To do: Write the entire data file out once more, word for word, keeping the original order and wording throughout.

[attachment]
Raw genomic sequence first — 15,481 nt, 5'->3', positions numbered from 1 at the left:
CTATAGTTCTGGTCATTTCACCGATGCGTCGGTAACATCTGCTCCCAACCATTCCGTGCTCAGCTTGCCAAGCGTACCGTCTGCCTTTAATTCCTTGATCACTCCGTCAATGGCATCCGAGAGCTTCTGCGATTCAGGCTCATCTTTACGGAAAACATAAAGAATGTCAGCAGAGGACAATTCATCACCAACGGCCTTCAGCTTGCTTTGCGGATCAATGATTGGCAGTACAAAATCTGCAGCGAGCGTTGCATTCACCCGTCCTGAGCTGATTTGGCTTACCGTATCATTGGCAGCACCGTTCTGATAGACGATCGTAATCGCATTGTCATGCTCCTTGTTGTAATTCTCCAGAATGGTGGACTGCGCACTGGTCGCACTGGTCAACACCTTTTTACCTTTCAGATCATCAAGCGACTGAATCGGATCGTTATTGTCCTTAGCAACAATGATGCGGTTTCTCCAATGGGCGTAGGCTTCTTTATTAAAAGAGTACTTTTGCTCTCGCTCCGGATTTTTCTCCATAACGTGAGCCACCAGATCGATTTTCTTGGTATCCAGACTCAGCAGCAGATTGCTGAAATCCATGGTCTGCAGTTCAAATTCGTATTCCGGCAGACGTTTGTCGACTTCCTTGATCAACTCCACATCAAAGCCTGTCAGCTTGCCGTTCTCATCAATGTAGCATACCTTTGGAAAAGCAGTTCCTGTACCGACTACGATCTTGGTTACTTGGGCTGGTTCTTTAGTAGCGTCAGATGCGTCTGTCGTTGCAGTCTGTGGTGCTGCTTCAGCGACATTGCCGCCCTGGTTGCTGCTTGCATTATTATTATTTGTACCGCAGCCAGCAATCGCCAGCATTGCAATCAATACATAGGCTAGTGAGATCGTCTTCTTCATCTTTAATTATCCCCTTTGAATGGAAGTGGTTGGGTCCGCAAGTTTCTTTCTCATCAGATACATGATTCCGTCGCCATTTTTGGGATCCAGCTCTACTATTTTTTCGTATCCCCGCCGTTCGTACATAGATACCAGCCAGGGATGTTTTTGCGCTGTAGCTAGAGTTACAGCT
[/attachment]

Raw genomic sequence first — 15,481 nt, 5'->3', positions numbered from 1 at the left:
CTATAGTTCTGGTCATTTCACCGATGCGTCGGTAACATCTGCTCCCAACCATTCCGTGCTCAGCTTGCCAAGCGTACCGTCTGCCTTTAATTCCTTGATCACTCCGTCAATGGCATCCGAGAGCTTCTGCGATTCAGGCTCATCTTTACGGAAAACATAAAGAATGTCAGCAGAGGACAATTCATCACCAACGGCCTTCAGCTTGCTTTGCGGATCAATGATTGGCAGTACAAAATCTGCAGCGAGCGTTGCATTCACCCGTCCTGAGCTGATTTGGCTTACCGTATCATTGGCAGCACCGTTCTGATAGACGATCGTAATCGCATTGTCATGCTCCTTGTTGTAATTCTCCAGAATGGTGGACTGCGCACTGGTCGCACTGGTCAACACCTTTTTACCTTTCAGATCATCAAGCGACTGAATCGGATCGTTATTGTCCTTAGCAACAATGATGCGGTTTCTCCAATGGGCGTAGGCTTCTTTATTAAAAGAGTACTTTTGCTCTCGCTCCGGATTTTTCTCCATAACGTGAGCCACCAGATCGATTTTCTTGGTATCCAGACTCAGCAGCAGATTGCTGAAATCCATGGTCTGCAGTTCAAATTCGTATTCCGGCAGACGTTTGTCGACTTCCTTGATCAACTCCACATCAAAGCCTGTCAGCTTGCCGTTCTCATCAATGTAGCATACCTTTGGAAAAGCAGTTCCTGTACCGACTACGATCTTGGTTACTTGGGCTGGTTCTTTAGTAGCGTCAGATGCGTCTGTCGTTGCAGTCTGTGGTGCTGCTTCAGCGACATTGCCGCCCTGGTTGCTGCTTGCATTATTATTATTTGTACCGCAGCCAGCAATCGCCAGCATTGCAATCAATACATAGGCTAGTGAGATCGTCTTCTTCATCTTTAATTATCCCCTTTGAATGGAAGTGGTTGGGTCCGCAAGTTTCTTTCTCATCAGATACATGATTCCGTCGCCATTTTTGGGATCCAGCTCTACTATTTTTTCGTATCCCCGCCGTTCGTACATAGATACCAGCCAGGGATGTTTTTGCGCTGTAGCTAGAGTTACAGCT